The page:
States consider requiring physicians to use drug-monitoring databases
■ The information can be used to either start addiction treatment or report illegal activity.
At least two states have legislation pending that would require physicians to access computerized drug monitoring databases every time they write a prescription for a controlled substance.
Backers of at least one of those bills -- one of two proposed in Tennessee -- acknowledge that the bill is unlikely to pass as is. But they -- and backers of a similar bill in New York -- say the legislation reflects a need for states to address the fact that the databases are being underused by physicians.
New York officials found that of the 80,000 health care professionals licensed to prescribe pain medications and other controlled substances, only 47,000 have opened an account that would grant them access to the database that went live in February 2010. As of November 2011, only 2,216 had used the system.
Attorney General Eric Schneiderman issued a report on Jan. 11 showing that the number of prescriptions for narcotic painkillers in New York increased from 16.6 million in 2007 to 22.5 million in 2010.
Schneiderman drafted a proposed bill that would require the Dept. of Health to establish and maintain a database capable of real-time information capture. Schneiderman's proposal would require a check of the database every time a physician writes a prescription for a schedule II, III, IV, or IV controlled substance. Assemblyman Michael Cusick, a Democrat from Staten Island, and State Sen. Andrew Lanza, a Republican from Staten Island, are sponsoring the proposed bill.
The portion of the bill regarding a real-time database is meant to address a flaw in databases -- the information often is updated in an inconsistent and untimely manner.
What monitoring programs cover and how often they are updated vary from state to state. But generally, a physician is assigned a login and password to a database that shows what prescriptions a patient has filled and who has prescribed them. The information can be used either to initiate addiction treatment or to report illegal activity.
Some states are trying to improve educational efforts to make physicians more aware of the databases and create best practices for using them. Other states are focused on improving the technology so doctors can get information in a more timely and efficient way. Meanwhile, some states have enacted laws mandating use of the database in certain circumstances.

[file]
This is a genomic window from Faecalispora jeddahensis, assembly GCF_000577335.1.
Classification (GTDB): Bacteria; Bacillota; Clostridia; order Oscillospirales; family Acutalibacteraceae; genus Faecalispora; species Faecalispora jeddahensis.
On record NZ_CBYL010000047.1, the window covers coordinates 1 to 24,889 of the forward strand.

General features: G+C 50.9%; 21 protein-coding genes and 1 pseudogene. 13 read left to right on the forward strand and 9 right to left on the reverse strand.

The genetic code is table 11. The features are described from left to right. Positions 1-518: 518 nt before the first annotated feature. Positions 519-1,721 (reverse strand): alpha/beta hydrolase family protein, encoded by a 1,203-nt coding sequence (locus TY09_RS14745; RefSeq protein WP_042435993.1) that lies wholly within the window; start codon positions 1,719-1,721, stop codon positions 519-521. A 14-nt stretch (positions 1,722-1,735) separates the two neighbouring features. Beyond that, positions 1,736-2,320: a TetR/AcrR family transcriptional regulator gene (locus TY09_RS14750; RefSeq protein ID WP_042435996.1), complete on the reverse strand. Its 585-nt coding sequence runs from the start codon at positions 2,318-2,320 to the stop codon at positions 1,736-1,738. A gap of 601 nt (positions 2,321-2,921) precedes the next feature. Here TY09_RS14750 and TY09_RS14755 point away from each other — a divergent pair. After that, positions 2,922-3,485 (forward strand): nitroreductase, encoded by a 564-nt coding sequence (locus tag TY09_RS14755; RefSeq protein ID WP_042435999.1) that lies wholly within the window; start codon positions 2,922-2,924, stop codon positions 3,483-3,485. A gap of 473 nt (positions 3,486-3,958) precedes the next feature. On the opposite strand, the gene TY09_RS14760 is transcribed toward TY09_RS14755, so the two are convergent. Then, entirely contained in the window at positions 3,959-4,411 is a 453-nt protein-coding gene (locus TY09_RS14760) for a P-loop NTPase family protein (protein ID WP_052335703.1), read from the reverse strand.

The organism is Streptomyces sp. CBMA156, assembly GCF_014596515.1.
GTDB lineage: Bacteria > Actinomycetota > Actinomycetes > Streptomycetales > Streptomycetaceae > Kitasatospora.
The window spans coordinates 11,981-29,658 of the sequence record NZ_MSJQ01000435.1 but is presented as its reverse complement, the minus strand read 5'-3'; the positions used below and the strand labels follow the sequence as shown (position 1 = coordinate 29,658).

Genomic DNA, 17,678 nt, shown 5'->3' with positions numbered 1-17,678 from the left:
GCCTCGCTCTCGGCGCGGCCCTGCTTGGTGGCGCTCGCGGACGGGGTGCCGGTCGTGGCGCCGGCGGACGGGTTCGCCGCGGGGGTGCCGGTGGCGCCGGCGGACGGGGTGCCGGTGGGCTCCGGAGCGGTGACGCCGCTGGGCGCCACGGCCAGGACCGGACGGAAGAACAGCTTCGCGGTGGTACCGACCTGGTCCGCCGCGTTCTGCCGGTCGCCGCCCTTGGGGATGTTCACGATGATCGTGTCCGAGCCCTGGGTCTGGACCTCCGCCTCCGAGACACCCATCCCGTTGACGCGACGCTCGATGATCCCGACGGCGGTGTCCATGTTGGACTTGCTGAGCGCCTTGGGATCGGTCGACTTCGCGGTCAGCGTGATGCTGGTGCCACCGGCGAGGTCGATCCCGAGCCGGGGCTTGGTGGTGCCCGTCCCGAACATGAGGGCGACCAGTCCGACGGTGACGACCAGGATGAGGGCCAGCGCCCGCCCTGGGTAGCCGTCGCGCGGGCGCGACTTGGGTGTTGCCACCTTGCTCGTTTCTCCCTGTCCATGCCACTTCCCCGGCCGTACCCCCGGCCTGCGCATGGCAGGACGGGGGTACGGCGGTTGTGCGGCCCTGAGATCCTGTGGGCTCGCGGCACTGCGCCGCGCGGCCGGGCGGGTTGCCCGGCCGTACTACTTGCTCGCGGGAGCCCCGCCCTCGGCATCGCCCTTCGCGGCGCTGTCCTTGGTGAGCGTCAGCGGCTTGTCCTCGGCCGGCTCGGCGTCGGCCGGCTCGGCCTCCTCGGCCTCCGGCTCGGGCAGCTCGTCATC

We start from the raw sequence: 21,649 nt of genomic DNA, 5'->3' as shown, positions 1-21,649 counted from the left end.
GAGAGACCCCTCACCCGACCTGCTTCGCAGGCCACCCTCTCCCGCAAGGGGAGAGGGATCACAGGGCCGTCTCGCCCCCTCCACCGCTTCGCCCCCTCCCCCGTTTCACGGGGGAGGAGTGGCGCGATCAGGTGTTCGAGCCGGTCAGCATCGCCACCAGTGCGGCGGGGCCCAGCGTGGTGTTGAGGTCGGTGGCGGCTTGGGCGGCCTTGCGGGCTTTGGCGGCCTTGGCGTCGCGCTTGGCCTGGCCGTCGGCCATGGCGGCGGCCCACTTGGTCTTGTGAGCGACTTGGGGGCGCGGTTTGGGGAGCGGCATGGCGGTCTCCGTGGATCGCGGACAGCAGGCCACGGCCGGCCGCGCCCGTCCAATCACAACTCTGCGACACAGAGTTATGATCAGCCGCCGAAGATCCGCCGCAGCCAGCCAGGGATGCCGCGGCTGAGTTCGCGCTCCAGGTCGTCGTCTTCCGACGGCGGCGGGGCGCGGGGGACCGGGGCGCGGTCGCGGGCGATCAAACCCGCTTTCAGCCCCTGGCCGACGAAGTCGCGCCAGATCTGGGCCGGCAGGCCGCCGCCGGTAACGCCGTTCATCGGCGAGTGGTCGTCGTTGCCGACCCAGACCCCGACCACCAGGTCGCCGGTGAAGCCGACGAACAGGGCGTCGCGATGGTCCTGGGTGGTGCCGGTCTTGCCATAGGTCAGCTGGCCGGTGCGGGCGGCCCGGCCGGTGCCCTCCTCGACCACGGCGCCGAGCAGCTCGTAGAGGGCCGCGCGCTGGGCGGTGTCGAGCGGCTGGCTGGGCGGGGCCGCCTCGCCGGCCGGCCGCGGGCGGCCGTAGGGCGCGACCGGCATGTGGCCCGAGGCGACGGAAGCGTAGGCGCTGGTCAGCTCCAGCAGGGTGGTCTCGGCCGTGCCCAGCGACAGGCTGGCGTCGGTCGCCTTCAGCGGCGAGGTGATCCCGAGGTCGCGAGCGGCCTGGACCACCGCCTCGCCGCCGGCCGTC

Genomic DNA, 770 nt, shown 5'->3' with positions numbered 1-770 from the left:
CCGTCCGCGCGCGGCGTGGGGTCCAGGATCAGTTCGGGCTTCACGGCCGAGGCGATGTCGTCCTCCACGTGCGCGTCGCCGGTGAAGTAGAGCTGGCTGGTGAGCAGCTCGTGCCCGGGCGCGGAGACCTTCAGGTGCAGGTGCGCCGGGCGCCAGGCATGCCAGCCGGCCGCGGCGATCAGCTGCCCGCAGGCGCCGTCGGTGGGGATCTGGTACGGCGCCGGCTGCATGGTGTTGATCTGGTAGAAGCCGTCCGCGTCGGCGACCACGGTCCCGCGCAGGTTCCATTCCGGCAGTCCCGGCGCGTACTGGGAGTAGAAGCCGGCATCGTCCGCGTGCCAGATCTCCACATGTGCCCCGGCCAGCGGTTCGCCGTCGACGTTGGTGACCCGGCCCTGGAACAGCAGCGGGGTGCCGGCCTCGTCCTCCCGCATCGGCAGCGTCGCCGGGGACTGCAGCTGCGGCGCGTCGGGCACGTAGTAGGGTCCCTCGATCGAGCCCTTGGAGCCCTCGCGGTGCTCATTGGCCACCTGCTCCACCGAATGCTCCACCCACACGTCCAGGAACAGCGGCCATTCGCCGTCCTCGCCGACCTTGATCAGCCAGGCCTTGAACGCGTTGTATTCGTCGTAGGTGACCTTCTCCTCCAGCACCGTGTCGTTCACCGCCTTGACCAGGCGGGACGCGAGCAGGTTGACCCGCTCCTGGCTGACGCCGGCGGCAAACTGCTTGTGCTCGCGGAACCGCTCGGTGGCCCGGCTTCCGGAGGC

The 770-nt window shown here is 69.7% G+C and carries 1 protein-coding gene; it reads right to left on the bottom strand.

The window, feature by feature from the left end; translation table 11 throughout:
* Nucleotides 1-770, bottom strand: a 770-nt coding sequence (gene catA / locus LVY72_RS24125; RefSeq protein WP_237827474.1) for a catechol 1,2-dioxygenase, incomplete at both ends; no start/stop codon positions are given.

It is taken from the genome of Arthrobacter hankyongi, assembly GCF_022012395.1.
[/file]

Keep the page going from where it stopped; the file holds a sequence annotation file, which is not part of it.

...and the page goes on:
Tennessee and New York are taking a big step by considering legislation making the use of databases mandatory before all prescriptions for controlled substances are written.
"As you can expect, that's a highly controversial move," said Sherry Green, executive director of the National Alliance for Model State Drug Laws. "But it tells me that the seriousness of the prescription drug problem in some states is reaching a level of people feeling like, 'We have to do something, and this is the approach we are taking.' "
An estimated 20 million Americans 12 and older have used prescription drugs for nonmedical reasons, according to the National Institutes of Health. Forty-eight states have enacted legislation to create a prescription drug monitoring program to help combat the rising epidemic, according to the National Alliance for Model State Drug Laws. Thirty-seven of those states have a program up and running, but several have found use of the system is either very low or not keeping pace with the abuse the programs are meant to detect and reduce.
"Almost every state I've talked to is trying to find a way to increase use of [prescription drug monitoring programs] by prescribers, but in an appropriate way," Green said.
Tennessee has seen some success from its program with an increase in the number of physicians using the database, and a decrease in the number of controlled substance prescriptions written. But as a state that regularly sees its per-capita prescription drug-use rate much higher than the national average, legislators there would like even more improvements.
Two proposed bills would expand the mandate to all prescribers in Tennessee. One is a proposal by Gov. Bill Haslam's office, the other by State Sen. Ken Yager.
Summer Carr, a research analyst for the state and local government committee for Yager's office, said the state senator proposed a bill that would require physicians to check the database for every patient every time a schedule II, III, IV or V controlled substance is prescribed.
"We realize it will probably have to be amended to be a little less strict than that, but we wanted to start the conversation with this bill," she said.
The governor's proposal included some of the same language but included a requirement for prescribers and drug dispensers to report information on all dispensed controlled substances to the database every 24 hours. Current state laws require those who dispense drugs to report only once a month.
The approach advocated by Green, of the National Alliance for Model State Drug Laws, is similar to what is being done in Ohio. There, it's up to the medical licensing boards to issue rules for how the database is used, she said.
Green said many states with mandates have focused on prescribers at pain management clinics. In Tennessee, for example, a regulation that went into effect Jan. 1 requires physicians at pain management clinics to check the database for all new patients and every six months thereafter.
The Tennessee Medical Assn. supports the current rules regarding pain clinics, but it probably would not back a universal mandate of checking the database every time a controlled substance is prescribed, said Gary Zelizer, director of government affairs for the association.